Young “dreamers” in Texas experience uncertainty as DACA ends

Category: US Border Life
Published: 2021-07-23
Young “dreamers” in Texas experience uncertainty as DACA ends

TEXAS – Martín Aguilar had many dreams ahead of him, the 20-year-old is studying a professional career, he speaks english perfectly and his tastes are the same as those of his american friends, however, he is originally from Mexico and entered illegally together with his parents. country.

He mentioned that the most difficult thing he thought he would live was to cross the desert until he entered the United States, once they did, they were received by relatives who were also in an illegal condition. Over the years they moved to Texas where Martín currently works and studies.

His future was already settled, at least in her plans: he would marry and set up a business near his home, however now that Andrew Hanen, judge of the South Texas District Court, ruled on July 16 that the program of Deferred Action for Childhood Arrivals (DACA) violated United States law by being created in 2012 by then-President Barack Obama, Martin simply no longer knows what is coming for his future.

“I am afraid to even leave the house, I feel that all my guarantees have been lost, I dream that they come for me and return me to Mexico where we no longer have a home and I have even forgotten many words in spanish… here is my home and someone he must defend us dreamers, we love the United States”, he said.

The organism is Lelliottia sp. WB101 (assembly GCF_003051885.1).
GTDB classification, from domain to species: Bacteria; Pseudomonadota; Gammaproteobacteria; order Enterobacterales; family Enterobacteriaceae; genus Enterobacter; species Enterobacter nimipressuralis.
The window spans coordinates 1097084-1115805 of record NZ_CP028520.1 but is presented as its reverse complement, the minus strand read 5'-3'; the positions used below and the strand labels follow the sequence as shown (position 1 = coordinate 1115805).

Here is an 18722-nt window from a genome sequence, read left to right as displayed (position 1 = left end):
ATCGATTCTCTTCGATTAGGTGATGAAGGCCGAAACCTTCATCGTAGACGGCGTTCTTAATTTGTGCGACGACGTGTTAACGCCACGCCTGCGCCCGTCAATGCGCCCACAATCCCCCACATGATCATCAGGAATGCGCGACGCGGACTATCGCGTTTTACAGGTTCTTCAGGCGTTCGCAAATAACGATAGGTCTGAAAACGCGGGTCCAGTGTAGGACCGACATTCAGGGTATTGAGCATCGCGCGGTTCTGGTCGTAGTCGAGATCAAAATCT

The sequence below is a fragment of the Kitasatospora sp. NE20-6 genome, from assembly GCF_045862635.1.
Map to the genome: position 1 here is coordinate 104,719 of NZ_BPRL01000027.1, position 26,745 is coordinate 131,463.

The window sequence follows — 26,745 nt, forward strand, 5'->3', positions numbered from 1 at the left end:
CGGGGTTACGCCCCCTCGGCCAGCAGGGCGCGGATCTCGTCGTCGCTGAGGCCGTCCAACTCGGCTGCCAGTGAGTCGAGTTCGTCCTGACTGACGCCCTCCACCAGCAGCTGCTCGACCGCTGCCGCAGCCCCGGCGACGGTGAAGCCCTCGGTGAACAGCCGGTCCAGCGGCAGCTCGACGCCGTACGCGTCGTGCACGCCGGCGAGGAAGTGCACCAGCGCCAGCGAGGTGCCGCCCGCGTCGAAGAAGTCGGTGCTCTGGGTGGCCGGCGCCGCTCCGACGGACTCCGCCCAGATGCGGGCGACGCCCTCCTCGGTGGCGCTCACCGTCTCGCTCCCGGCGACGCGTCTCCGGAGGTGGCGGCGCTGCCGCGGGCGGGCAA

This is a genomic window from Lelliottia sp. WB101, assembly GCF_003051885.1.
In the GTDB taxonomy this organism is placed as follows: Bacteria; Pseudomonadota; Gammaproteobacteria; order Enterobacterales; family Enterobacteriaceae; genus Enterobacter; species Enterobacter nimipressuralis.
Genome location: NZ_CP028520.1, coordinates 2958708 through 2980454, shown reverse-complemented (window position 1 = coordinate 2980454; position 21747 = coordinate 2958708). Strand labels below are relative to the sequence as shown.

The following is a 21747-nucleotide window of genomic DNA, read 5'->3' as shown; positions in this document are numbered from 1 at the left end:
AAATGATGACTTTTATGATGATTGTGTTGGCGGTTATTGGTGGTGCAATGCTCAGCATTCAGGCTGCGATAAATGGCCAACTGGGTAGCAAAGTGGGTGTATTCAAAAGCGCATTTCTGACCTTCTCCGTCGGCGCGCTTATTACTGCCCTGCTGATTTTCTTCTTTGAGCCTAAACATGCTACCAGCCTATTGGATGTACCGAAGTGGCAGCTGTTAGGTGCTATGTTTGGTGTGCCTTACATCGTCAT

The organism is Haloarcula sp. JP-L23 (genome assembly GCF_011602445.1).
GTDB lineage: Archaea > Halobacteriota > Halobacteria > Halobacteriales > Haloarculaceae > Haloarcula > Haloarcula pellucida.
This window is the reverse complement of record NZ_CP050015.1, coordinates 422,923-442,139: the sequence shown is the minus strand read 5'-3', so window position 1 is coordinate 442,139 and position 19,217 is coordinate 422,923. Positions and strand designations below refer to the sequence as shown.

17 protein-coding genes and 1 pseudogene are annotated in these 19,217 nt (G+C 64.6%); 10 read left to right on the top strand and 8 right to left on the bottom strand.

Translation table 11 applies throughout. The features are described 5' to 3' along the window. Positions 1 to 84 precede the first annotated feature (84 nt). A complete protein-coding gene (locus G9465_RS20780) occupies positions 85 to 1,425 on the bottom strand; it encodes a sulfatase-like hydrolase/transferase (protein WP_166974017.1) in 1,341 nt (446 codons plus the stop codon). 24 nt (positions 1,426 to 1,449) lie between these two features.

Like he, more than 50 thousand young immigrants who in recent months applied for protection in the DACA program are in a situation of uncertainty, since when it was determined that the Department of Homeland Security violated the Administrative Process Act when creating the DACA program, the Federal Government cannot protect new applicants.

This program protects young immigrants who entered the United States illegally before they turned 16 from deportation.

Until April 1, 2021, there were more than 55,500 applications for DACA, this without counting the requests registered between April and June.

According to Thomas Sáenz, president of the Mexican American Fund for Education and Legal Defense (MALDEF), this ruling will only affect those who had not previously been approved for protection.

Currently, the DACA program has about 650 thousand people registered, the vast majority of Hispanic origin, who have a temporary residence and work permit.

The United States Citizenship and Immigration Service indicates that as of December of last year, 81% of the so-called Dreamers were originally from Mexico; 4% from El Salvador; 3% from Guatemala; 2% from Honduras and 1% from Peru and the rest from various countries.

The fear that some of the young people who requested the amparo live is that it was necessary to hand over all their information, so now they fear that this data will be used to locate them and force them to return to their place of origin.

Alicia Contreras, of Mexican origin, commented that she had her hopes pinned on DACA.

“We are good people, hard-working and eager to get ahead in this country that, although it did not welcome us with open arms, it has given us the opportunity to study and work, our only hope is that decisions will change and allow us protect us”, he added.

When asked what she would do when she was deported to her place of origin, she commented that she would have to try to enter the United States again, because in Mexico no one waits for her, her entire family is illegally in this country.

BORDERNOW MAGAZINE